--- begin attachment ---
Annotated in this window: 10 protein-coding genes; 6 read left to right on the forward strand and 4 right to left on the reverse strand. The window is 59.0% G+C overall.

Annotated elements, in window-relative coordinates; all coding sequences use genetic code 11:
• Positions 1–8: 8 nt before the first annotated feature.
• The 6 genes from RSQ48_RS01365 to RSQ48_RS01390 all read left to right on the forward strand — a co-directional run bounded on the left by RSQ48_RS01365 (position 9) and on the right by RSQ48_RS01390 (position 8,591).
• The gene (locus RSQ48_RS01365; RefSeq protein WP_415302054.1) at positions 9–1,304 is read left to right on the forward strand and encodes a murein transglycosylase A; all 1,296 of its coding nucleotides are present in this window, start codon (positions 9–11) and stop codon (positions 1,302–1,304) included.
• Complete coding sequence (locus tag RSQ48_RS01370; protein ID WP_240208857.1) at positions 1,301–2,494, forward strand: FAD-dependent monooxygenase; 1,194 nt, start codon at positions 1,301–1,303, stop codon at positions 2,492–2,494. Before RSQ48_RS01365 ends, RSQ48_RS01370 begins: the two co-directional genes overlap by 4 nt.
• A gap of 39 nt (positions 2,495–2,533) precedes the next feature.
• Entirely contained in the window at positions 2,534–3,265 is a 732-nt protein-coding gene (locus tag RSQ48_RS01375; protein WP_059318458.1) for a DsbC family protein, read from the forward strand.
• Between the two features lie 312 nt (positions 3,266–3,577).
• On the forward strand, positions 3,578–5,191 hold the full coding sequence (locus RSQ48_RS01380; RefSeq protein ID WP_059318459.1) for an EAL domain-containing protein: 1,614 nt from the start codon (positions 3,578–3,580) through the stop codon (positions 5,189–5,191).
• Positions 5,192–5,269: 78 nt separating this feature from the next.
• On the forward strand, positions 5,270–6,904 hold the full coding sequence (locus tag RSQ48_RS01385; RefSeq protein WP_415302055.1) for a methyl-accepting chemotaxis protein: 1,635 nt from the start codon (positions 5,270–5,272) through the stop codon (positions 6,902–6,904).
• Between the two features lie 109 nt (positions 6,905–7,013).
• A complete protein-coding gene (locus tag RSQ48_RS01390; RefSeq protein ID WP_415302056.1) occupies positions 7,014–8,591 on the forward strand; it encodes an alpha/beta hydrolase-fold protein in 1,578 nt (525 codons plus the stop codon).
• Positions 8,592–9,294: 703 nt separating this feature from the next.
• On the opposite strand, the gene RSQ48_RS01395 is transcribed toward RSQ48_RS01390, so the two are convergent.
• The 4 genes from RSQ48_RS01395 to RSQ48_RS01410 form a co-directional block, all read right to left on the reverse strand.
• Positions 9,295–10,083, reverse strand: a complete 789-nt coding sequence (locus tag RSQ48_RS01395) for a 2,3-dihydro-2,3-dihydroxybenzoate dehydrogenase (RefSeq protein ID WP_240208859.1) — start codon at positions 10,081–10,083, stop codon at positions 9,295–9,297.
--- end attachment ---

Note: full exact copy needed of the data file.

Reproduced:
Annotated in this window: 10 protein-coding genes; 6 read left to right on the forward strand and 4 right to left on the reverse strand. The window is 59.0% G+C overall.

Annotated elements, in window-relative coordinates; all coding sequences use genetic code 11:
• Positions 1–8: 8 nt before the first annotated feature.
• The 6 genes from RSQ48_RS01365 to RSQ48_RS01390 all read left to right on the forward strand — a co-directional run bounded on the left by RSQ48_RS01365 (position 9) and on the right by RSQ48_RS01390 (position 8,591).
• The gene (locus RSQ48_RS01365; RefSeq protein WP_415302054.1) at positions 9–1,304 is read left to right on the forward strand and encodes a murein transglycosylase A; all 1,296 of its coding nucleotides are present in this window, start codon (positions 9–11) and stop codon (positions 1,302–1,304) included.
• Complete coding sequence (locus tag RSQ48_RS01370; protein ID WP_240208857.1) at positions 1,301–2,494, forward strand: FAD-dependent monooxygenase; 1,194 nt, start codon at positions 1,301–1,303, stop codon at positions 2,492–2,494. Before RSQ48_RS01365 ends, RSQ48_RS01370 begins: the two co-directional genes overlap by 4 nt.
• A gap of 39 nt (positions 2,495–2,533) precedes the next feature.
• Entirely contained in the window at positions 2,534–3,265 is a 732-nt protein-coding gene (locus tag RSQ48_RS01375; protein WP_059318458.1) for a DsbC family protein, read from the forward strand.
• Between the two features lie 312 nt (positions 3,266–3,577).
• On the forward strand, positions 3,578–5,191 hold the full coding sequence (locus RSQ48_RS01380; RefSeq protein ID WP_059318459.1) for an EAL domain-containing protein: 1,614 nt from the start codon (positions 3,578–3,580) through the stop codon (positions 5,189–5,191).
• Positions 5,192–5,269: 78 nt separating this feature from the next.
• On the forward strand, positions 5,270–6,904 hold the full coding sequence (locus tag RSQ48_RS01385; RefSeq protein WP_415302055.1) for a methyl-accepting chemotaxis protein: 1,635 nt from the start codon (positions 5,270–5,272) through the stop codon (positions 6,902–6,904).
• Between the two features lie 109 nt (positions 6,905–7,013).
• A complete protein-coding gene (locus tag RSQ48_RS01390; RefSeq protein ID WP_415302056.1) occupies positions 7,014–8,591 on the forward strand; it encodes an alpha/beta hydrolase-fold protein in 1,578 nt (525 codons plus the stop codon).
• Positions 8,592–9,294: 703 nt separating this feature from the next.
• On the opposite strand, the gene RSQ48_RS01395 is transcribed toward RSQ48_RS01390, so the two are convergent.
• The 4 genes from RSQ48_RS01395 to RSQ48_RS01410 form a co-directional block, all read right to left on the reverse strand.
• Positions 9,295–10,083, reverse strand: a complete 789-nt coding sequence (locus tag RSQ48_RS01395) for a 2,3-dihydro-2,3-dihydroxybenzoate dehydrogenase (RefSeq protein ID WP_240208859.1) — start codon at positions 10,081–10,083, stop codon at positions 9,295–9,297.